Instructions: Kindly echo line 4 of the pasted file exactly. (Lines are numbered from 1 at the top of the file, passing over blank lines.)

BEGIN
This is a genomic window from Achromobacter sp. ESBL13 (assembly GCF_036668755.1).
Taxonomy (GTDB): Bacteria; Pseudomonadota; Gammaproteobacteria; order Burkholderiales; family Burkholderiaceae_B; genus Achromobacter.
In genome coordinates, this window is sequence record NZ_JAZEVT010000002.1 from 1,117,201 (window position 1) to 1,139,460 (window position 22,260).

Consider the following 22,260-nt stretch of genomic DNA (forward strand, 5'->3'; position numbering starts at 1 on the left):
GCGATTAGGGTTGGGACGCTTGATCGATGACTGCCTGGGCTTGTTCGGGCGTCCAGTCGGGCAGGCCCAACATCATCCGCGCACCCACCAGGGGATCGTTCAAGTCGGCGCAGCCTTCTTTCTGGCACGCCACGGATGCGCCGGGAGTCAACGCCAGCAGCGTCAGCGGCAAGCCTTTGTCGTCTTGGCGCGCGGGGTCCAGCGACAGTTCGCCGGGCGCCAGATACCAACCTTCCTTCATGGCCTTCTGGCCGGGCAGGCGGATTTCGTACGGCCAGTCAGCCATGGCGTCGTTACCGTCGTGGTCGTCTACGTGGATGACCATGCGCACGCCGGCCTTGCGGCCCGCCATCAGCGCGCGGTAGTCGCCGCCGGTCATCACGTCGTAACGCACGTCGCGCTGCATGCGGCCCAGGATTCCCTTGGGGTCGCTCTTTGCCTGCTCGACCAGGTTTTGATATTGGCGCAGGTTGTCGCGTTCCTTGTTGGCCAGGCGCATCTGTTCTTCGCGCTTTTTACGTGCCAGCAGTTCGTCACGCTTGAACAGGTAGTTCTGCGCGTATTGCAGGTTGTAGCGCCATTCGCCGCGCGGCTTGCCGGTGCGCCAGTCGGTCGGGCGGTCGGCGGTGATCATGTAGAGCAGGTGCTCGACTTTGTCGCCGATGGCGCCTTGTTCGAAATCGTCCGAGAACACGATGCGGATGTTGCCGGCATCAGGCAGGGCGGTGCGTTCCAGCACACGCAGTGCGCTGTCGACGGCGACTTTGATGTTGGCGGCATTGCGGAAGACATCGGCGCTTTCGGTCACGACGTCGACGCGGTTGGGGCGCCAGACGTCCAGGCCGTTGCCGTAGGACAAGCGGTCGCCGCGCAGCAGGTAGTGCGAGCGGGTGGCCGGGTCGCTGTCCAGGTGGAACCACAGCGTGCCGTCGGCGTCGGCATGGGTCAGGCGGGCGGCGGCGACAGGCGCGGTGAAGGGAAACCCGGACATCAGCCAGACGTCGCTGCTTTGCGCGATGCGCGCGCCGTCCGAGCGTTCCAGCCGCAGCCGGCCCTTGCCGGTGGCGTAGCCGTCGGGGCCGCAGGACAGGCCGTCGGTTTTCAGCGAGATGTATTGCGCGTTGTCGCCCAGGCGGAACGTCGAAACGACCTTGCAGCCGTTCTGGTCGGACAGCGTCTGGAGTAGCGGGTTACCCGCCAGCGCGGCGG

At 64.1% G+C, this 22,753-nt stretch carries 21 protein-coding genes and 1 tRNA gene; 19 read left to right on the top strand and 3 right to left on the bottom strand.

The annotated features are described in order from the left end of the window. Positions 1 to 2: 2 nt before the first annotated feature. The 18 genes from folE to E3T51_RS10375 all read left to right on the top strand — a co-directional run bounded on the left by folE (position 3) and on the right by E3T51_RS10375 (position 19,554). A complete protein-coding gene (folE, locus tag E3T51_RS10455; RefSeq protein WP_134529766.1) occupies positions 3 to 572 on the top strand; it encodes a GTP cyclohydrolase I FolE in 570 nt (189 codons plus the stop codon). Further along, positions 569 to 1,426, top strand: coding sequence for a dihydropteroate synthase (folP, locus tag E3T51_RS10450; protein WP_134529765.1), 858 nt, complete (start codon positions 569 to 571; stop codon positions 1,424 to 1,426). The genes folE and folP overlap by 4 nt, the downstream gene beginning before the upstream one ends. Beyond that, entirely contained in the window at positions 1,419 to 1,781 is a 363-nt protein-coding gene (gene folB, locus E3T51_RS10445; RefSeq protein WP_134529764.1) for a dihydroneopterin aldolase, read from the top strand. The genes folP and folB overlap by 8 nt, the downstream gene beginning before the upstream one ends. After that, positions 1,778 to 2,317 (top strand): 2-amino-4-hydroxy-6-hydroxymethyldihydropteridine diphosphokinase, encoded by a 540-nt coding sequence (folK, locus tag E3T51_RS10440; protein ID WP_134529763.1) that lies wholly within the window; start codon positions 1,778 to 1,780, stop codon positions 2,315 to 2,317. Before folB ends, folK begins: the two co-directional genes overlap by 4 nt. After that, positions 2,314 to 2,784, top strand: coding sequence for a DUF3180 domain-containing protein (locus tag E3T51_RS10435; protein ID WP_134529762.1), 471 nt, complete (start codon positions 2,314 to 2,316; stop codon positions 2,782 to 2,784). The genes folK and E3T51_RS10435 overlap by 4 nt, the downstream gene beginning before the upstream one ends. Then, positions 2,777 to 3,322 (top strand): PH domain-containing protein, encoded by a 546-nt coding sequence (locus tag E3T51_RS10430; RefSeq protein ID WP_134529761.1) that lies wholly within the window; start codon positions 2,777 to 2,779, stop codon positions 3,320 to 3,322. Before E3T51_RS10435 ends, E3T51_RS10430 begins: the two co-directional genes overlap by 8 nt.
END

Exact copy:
Consider the following 22,260-nt stretch of genomic DNA (forward strand, 5'->3'; position numbering starts at 1 on the left):